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Consistory Hall
Friday, 11 September 2015


Good morning and thank you very much!

I prepared an address in Castilian Spanish, which Archbishop Gänswein is going to distribute later. However, I prefer to say what comes to mind, since it is in Castilian Spanish.

I had a bad thought when the General spoke. He said that “when he read Evangelii Gaudium, he felt great joy”. And I thought of him in the bookstore in Buenos Aires contemplating all the books...!

Claretians are everywhere. I must acknowledge that in the field of theology — the former General, theologian of religious life, of canon law — you are truly among the best canonists here in Rome. Silent, holy work... a man who spent all his life in the Religious Congregation and in the archives. He gave us an example of life and of a missionary spirit.

I would like to say three words to you, thinking of those [Claretians] whom I know.... God blessed me by making me friends with some of you.

However, I should like to say three words that might be useful to you: to adore, to walk and to accompany.

To adore. We, in this world of efficiency, have lost the meaning of adoration, including in prayer. It is true, we pray, we praise the Lord, we ask, we thank.... However, adoration is being before the One God, the One who is above price, who does not barter, who does not exchange.... And everything that is outside of him is a “cardboard imitation”, an idol.... To adore. In this we must make an effort to grow in this way of prayer: adoration. Adore, adore God. This is lacking in the Church at this moment, because it is not taught. This sense of adoration that we see in the Bible in the First Commandment — “Adore the one God. You will have no other God. He is the Only One you must adore...”. This “wasting time” without asking, without praising, also without giving thanks, only adoring, with the soul prostrated. I don’t know why I feel like saying this to you but I feel I must say it to you; it comes from within me.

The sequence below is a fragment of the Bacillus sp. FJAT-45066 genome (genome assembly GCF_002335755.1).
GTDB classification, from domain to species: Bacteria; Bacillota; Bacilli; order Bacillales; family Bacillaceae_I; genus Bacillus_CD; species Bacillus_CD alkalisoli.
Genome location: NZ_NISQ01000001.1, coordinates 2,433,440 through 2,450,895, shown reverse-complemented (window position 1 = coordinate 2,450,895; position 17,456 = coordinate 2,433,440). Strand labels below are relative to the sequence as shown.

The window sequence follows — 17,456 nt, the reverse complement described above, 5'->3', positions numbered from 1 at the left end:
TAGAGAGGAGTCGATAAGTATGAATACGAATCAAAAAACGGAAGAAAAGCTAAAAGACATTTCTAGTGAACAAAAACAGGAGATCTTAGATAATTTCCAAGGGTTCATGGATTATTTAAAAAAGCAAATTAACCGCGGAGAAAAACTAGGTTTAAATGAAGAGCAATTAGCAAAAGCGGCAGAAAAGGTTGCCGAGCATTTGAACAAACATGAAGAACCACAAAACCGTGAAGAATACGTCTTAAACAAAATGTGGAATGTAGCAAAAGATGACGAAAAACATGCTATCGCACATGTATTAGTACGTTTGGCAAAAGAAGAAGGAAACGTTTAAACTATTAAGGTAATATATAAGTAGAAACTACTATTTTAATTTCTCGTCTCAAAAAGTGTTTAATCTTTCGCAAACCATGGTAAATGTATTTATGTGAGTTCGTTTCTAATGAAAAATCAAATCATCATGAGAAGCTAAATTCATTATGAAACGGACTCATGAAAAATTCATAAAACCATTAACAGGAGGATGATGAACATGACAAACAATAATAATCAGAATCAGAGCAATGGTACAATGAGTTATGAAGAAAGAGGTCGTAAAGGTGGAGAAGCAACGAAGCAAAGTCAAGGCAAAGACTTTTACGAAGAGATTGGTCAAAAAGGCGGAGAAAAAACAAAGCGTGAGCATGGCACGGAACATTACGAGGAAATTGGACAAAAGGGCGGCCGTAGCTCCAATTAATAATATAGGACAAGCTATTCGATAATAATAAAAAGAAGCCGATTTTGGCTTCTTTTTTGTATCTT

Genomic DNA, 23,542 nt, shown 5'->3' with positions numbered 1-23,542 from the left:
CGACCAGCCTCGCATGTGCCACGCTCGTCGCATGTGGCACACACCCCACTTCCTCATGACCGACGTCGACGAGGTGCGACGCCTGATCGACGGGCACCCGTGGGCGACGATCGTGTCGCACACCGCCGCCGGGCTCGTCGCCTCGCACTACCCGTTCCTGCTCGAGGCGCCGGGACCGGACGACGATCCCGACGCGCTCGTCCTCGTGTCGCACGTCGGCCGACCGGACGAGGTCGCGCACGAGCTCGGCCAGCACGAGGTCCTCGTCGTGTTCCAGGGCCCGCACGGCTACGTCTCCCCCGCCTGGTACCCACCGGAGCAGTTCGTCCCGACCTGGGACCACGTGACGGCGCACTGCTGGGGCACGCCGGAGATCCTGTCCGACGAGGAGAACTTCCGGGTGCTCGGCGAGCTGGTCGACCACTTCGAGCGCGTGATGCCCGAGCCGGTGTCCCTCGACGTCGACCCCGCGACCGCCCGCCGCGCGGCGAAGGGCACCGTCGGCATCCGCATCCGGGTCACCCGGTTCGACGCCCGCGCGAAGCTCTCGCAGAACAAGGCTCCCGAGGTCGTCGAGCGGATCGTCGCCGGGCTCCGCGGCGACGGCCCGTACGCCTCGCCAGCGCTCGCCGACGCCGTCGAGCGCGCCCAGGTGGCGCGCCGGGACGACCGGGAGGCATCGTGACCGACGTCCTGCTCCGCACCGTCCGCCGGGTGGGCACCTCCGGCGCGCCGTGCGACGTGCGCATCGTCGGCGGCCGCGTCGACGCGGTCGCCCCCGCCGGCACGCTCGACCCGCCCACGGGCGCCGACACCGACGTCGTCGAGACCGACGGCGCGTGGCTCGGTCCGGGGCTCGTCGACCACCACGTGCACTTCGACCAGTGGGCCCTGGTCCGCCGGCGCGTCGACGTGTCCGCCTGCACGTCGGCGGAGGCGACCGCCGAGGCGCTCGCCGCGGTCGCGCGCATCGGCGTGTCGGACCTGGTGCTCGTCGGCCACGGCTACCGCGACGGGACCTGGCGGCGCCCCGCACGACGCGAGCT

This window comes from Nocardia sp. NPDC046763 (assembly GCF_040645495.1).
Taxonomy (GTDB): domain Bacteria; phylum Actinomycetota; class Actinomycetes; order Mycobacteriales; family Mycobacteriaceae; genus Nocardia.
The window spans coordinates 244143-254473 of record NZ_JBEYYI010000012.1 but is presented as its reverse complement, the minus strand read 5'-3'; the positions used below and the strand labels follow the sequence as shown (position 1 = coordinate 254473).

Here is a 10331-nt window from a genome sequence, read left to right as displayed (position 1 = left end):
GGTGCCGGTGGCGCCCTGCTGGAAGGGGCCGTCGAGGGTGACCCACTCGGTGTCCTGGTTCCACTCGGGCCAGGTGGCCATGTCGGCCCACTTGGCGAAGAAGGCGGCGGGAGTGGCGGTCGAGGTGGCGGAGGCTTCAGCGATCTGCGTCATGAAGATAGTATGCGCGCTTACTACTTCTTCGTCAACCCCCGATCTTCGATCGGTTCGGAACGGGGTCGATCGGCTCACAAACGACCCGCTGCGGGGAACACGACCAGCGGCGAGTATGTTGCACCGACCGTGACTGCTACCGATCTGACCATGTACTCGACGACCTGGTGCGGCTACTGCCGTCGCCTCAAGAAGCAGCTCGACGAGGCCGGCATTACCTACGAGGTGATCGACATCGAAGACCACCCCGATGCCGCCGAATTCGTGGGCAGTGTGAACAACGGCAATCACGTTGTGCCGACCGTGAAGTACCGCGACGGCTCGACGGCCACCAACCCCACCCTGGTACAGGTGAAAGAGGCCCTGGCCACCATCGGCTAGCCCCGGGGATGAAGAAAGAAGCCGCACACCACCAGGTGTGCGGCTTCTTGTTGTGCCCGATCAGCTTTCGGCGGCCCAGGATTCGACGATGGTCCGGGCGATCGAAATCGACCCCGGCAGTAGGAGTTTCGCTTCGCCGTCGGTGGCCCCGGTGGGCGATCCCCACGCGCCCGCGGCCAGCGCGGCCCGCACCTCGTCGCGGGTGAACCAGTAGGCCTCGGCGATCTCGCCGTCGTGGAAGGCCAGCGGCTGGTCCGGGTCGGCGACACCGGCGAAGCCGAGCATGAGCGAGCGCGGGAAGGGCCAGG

To walk. God cannot adore himself, but God willed to walk. He did not want to stay still. He walked from the first moment with his people. Do you remember that lovely passage about Moses? “Think, what people had God so close that he walked together with you?” Walk. To walk is to open frontiers, to go out, to open doors, to seek paths. Walk... do not stay seated, do not settle down in the negative sense of the word. It is true that things must be organized, that there is work that requires one to stay still, but with the soul, the heart, the head, walk, seek. Go to the frontiers, to all kinds of frontier, including those of thought. You intellectuals, go to the frontiers, open paths, seek, that is, do not stay still. Because the one who is still, who does not move, goes stale, like water, Stagnant water goes stale, whereas running river water does not go stale. Walk as God walked, [God] who made himself a companion on the journey. We cannot forget that the Bible can help us see how the Lord accompanied his People, including taking their sins upon himself and forgiving and accompanying.... Walk, walk with that desire to arrive one day at contemplating him and not as, — unfortunately, usually happens — people who come to ensure their life in an institute or to to have no worries, because they lack nothing.... Walk, walk.

The third: to accompany. Do not walk alone, because it’s boring.... Accompany the people, because God walked accompanying. It is so beautiful to recall what Jesus did, when he played the fool, he “played dumb” with those who were running away from Jerusalem to Emmaus: he joined them and accompanied them there; he accompanied the whole event....